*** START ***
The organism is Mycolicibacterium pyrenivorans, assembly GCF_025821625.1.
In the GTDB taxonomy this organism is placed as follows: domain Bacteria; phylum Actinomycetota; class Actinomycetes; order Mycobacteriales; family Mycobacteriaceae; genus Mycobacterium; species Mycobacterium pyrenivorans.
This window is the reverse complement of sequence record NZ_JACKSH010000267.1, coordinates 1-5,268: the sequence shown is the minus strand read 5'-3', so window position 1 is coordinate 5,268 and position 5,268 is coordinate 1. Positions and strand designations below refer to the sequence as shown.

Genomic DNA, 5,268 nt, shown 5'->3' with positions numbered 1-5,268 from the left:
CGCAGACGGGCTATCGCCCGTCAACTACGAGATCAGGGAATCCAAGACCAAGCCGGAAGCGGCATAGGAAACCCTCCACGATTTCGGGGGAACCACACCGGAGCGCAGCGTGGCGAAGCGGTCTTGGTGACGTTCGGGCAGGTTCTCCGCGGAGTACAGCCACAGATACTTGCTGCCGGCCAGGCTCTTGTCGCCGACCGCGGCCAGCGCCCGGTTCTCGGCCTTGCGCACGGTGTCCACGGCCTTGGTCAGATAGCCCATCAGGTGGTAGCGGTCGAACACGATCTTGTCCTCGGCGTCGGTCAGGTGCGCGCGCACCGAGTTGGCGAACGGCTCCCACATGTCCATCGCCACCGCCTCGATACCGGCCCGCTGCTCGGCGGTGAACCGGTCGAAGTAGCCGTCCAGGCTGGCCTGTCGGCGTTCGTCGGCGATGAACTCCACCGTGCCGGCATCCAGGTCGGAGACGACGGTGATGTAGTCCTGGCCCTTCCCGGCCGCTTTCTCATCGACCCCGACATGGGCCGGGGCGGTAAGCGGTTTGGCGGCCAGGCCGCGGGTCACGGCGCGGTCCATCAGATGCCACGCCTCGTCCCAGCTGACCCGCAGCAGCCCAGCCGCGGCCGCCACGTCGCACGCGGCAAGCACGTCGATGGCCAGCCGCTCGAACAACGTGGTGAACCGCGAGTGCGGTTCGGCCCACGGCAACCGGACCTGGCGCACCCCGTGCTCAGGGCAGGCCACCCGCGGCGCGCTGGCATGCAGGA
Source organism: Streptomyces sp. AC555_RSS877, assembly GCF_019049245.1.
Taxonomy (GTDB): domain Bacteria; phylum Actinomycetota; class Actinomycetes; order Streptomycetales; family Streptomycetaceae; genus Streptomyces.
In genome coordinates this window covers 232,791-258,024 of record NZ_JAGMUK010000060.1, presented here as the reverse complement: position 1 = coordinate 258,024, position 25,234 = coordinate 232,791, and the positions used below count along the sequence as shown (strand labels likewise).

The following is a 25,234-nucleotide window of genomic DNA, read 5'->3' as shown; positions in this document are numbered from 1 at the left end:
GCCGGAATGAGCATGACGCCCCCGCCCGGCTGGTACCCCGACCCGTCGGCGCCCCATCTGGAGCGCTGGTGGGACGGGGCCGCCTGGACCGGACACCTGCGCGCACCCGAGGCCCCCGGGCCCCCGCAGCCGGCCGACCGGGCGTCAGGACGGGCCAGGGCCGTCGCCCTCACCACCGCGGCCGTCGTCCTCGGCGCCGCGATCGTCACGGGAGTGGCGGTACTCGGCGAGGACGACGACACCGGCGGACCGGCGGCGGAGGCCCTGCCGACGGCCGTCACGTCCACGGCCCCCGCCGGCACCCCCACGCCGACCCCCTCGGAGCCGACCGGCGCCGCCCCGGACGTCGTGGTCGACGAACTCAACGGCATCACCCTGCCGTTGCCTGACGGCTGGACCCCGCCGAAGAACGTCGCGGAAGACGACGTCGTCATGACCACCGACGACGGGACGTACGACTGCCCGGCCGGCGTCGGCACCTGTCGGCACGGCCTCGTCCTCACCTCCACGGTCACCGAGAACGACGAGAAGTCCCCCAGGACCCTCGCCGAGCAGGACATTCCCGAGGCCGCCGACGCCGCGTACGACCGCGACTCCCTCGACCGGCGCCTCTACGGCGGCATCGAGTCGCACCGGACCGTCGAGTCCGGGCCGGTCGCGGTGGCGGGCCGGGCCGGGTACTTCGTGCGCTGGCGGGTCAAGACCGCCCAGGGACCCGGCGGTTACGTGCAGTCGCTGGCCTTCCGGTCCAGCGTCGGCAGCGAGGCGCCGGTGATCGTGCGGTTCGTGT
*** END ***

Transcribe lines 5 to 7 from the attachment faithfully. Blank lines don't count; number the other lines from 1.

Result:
CGCAGACGGGCTATCGCCCGTCAACTACGAGATCAGGGAATCCAAGACCAAGCCGGAAGCGGCATAGGAAACCCTCCACGATTTCGGGGGAACCACACCGGAGCGCAGCGTGGCGAAGCGGTCTTGGTGACGTTCGGGCAGGTTCTCCGCGGAGTACAGCCACAGATACTTGCTGCCGGCCAGGCTCTTGTCGCCGACCGCGGCCAGCGCCCGGTTCTCGGCCTTGCGCACGGTGTCCACGGCCTTGGTCAGATAGCCCATCAGGTGGTAGCGGTCGAACACGATCTTGTCCTCGGCGTCGGTCAGGTGCGCGCGCACCGAGTTGGCGAACGGCTCCCACATGTCCATCGCCACCGCCTCGATACCGGCCCGCTGCTCGGCGGTGAACCGGTCGAAGTAGCCGTCCAGGCTGGCCTGTCGGCGTTCGTCGGCGATGAACTCCACCGTGCCGGCATCCAGGTCGGAGACGACGGTGATGTAGTCCTGGCCCTTCCCGGCCGCTTTCTCATCGACCCCGACATGGGCCGGGGCGGTAAGCGGTTTGGCGGCCAGGCCGCGGGTCACGGCGCGGTCCATCAGATGCCACGCCTCGTCCCAGCTGACCCGCAGCAGCCCAGCCGCGGCCGCCACGTCGCACGCGGCAAGCACGTCGATGGCCAGCCGCTCGAACAACGTGGTGAACCGCGAGTGCGGTTCGGCCCACGGCAACCGGACCTGGCGCACCCCGTGCTCAGGGCAGGCCACCCGCGGCGCGCTGGCATGCAGGA
Source organism: Streptomyces sp. AC555_RSS877, assembly GCF_019049245.1.
Taxonomy (GTDB): domain Bacteria; phylum Actinomycetota; class Actinomycetes; order Streptomycetales; family Streptomycetaceae; genus Streptomyces.